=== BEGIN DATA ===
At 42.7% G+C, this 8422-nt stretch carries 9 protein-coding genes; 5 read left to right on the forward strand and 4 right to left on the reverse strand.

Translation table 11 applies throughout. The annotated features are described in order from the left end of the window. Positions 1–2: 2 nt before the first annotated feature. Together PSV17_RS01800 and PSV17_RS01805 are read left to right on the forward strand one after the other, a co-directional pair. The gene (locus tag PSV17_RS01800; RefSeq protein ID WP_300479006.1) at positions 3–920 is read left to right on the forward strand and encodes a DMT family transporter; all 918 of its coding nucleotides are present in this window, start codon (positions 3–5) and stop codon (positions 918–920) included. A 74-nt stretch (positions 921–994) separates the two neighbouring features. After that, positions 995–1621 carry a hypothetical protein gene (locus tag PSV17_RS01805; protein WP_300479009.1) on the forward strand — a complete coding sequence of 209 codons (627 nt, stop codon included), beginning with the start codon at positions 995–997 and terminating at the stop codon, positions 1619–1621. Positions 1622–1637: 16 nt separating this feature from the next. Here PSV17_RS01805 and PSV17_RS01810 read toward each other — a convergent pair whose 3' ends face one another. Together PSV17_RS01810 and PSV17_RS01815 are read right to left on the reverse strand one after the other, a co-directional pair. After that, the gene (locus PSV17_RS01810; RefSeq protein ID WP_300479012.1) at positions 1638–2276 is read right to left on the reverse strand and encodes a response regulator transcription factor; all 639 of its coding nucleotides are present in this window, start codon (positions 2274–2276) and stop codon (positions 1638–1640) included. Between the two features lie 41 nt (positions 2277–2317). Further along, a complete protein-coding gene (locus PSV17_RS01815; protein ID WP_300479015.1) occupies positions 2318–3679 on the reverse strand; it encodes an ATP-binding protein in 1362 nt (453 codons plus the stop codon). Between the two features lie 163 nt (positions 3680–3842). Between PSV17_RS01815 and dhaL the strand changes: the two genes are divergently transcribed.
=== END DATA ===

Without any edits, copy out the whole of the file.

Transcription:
At 42.7% G+C, this 8422-nt stretch carries 9 protein-coding genes; 5 read left to right on the forward strand and 4 right to left on the reverse strand.

Translation table 11 applies throughout. The annotated features are described in order from the left end of the window. Positions 1–2: 2 nt before the first annotated feature. Together PSV17_RS01800 and PSV17_RS01805 are read left to right on the forward strand one after the other, a co-directional pair. The gene (locus tag PSV17_RS01800; RefSeq protein ID WP_300479006.1) at positions 3–920 is read left to right on the forward strand and encodes a DMT family transporter; all 918 of its coding nucleotides are present in this window, start codon (positions 3–5) and stop codon (positions 918–920) included. A 74-nt stretch (positions 921–994) separates the two neighbouring features. After that, positions 995–1621 carry a hypothetical protein gene (locus tag PSV17_RS01805; protein WP_300479009.1) on the forward strand — a complete coding sequence of 209 codons (627 nt, stop codon included), beginning with the start codon at positions 995–997 and terminating at the stop codon, positions 1619–1621. Positions 1622–1637: 16 nt separating this feature from the next. Here PSV17_RS01805 and PSV17_RS01810 read toward each other — a convergent pair whose 3' ends face one another. Together PSV17_RS01810 and PSV17_RS01815 are read right to left on the reverse strand one after the other, a co-directional pair. After that, the gene (locus PSV17_RS01810; RefSeq protein ID WP_300479012.1) at positions 1638–2276 is read right to left on the reverse strand and encodes a response regulator transcription factor; all 639 of its coding nucleotides are present in this window, start codon (positions 2274–2276) and stop codon (positions 1638–1640) included. Between the two features lie 41 nt (positions 2277–2317). Further along, a complete protein-coding gene (locus PSV17_RS01815; protein ID WP_300479015.1) occupies positions 2318–3679 on the reverse strand; it encodes an ATP-binding protein in 1362 nt (453 codons plus the stop codon). Between the two features lie 163 nt (positions 3680–3842). Between PSV17_RS01815 and dhaL the strand changes: the two genes are divergently transcribed.